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Pointers
#204762 02/18/10 10:37 PM
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I have been looking at many dogs and am thinking about getting a pointer in probably 6 months or so.

Anyone have experience with Pointers. I am learning toward an English pointer, but hearing about GSP's would be cool too.


Re: Pointers
MikeyBoy #204764 02/18/10 10:58 PM
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Here ya go Mikey

Now we'll wait for the experts.

Last edited by adirondack pond; 02/18/10 10:59 PM.


Re: Pointers
adirondack pond #204765 02/18/10 11:26 PM
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MIkey:

I can't give you any concrete advice on which pointer, but do a thouough health check of the parents. Make sure there is no hip displaysia in the breeding line, and the eyes are CERF'd clear. The least expensive thing about getting a dog is the price you pay for the pup. Any medical expenses will run into a lot of $$.

Show dogs are bred more for conformation than for tempermant, field dogs are bred for finding birds, bidability, etc. The better breeders will ask you a bunch of questions to determine if your house and you are a fit for the dog. The breeders that don't are usually more concerned about the $$.

I know some people might disagree, but I strongly recommend crate training the pup. It's not cruel, and it will save you a lot of headaches if you have to leave the pup unsupervised. It's amazing how much trouble they can get into all by themselves.

The biggest thing about training is consistency, and getting the pup to listen to you the first time you tell it to do something. You should get to a point pretty quickly that you only have to say the command once for the pup to listen to you.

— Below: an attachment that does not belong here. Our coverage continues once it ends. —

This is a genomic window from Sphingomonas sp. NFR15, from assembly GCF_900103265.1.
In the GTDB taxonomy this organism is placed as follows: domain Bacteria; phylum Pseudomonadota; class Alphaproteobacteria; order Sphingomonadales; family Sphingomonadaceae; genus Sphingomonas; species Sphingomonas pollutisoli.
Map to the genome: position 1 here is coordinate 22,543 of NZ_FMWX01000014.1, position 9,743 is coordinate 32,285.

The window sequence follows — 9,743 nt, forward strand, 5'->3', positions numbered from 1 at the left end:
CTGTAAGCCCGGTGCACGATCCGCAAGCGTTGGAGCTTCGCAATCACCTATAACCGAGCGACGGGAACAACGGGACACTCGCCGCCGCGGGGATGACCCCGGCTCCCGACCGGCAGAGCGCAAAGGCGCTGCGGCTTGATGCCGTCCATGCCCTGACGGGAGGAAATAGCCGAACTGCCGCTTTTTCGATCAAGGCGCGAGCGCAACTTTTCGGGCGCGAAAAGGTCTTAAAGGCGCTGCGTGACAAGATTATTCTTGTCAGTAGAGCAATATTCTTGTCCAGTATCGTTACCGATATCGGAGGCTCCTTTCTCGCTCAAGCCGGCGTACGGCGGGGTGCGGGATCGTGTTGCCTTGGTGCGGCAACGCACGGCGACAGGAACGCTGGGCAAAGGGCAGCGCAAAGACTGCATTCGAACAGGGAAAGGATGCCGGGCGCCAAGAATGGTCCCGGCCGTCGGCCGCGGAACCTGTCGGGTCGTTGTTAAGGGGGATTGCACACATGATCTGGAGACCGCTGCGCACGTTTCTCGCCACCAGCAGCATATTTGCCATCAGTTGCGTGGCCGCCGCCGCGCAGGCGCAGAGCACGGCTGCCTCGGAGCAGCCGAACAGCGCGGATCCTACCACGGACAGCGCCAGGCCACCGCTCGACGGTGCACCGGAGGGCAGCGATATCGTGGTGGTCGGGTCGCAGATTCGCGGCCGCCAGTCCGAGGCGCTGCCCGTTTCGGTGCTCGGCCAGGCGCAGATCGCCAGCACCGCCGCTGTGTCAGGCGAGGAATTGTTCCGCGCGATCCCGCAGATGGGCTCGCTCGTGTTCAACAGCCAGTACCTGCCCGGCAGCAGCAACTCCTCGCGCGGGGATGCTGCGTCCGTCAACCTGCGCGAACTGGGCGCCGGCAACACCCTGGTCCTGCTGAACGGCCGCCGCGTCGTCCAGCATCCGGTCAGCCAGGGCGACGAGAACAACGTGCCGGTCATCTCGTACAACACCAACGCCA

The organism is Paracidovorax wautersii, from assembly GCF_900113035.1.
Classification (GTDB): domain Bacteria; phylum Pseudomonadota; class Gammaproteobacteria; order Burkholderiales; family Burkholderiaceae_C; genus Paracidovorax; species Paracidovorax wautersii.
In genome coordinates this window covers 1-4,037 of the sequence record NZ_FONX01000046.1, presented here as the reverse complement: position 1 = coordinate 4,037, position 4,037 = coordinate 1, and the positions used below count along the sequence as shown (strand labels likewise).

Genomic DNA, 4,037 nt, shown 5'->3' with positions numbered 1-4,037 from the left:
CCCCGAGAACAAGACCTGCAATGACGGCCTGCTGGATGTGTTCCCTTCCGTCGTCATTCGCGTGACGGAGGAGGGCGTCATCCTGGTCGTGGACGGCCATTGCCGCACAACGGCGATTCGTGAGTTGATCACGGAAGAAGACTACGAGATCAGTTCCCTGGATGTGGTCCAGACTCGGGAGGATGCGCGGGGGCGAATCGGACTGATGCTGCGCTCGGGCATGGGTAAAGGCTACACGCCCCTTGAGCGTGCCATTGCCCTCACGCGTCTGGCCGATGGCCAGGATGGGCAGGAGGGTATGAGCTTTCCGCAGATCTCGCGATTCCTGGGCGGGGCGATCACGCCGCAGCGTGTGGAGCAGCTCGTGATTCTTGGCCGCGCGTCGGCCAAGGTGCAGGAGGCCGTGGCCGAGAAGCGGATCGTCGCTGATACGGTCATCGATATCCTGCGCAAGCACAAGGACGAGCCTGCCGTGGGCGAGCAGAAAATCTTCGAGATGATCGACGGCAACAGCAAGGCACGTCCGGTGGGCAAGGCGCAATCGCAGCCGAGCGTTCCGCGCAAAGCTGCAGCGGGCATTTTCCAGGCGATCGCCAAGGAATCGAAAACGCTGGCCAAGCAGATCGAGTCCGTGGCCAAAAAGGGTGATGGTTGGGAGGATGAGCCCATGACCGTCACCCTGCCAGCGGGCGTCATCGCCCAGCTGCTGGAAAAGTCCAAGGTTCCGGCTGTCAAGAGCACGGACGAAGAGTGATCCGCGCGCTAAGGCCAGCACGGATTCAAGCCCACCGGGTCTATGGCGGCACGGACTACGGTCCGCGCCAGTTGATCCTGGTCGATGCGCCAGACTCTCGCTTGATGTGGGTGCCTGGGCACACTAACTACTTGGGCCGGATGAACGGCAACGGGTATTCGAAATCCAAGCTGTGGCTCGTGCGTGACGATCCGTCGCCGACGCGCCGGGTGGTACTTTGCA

Good luck on the search!


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Re: Pointers
esshup #204770 02/19/10 12:16 AM
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Any particular reason why a pointer breed? Is the dog for just for family or do you plan to hunt over it? While I have never owned a pointer myself, as a child I had an Irish setter and have a number of friends who own pointers and setters. English pointers and GSP's are both great dogs. The biggest thing I will say about both is they need LOTS and LOTS of EXERCISE. Otherwise they will bounce of the walls. A good half hour of them burning off calories a day is usually enough to keep them calmed down. Both breeds are great family dogs, affectionate and will want to be by your side. I have more experience with GSP's and I guess maybe that makes me impartial as I like the way they look better. Plus, if you are looking to use this dog as a hunter, GSP are a more versatile breed. Esshup gave you great advice about the health... Genetics, genetics, genetics! I got my lab about 1 and a half years ago and can't imagine not having her now... I was patient and found the right breeder with a good line. Good thing is, Anna who comes on here and every now and then knows piles about dog health and care and has been a great resource helping me along the way. So when it comes to diet and health issues, I'd check with her. Best of luck, having a dog is very special... A lot of work when they are puppies, but they aren't called man's best friend for no reason!


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Re: Pointers
CJBS2003 #204773 02/19/10 04:51 AM
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I have done alot of reading, and the reason that Pointers have come up high on our lists is due to a few factors.

1) How they enacted with horses, small animals, other dogs. The pointer has high marks with all of these, particularly the English Pointer as it was not bred to kill, but rather just to flush.

2) Easy of coat care. While I like setters and such, i like a short hair dog so i dont have to be washing it all the time. The pointer says once every six months is sufficient.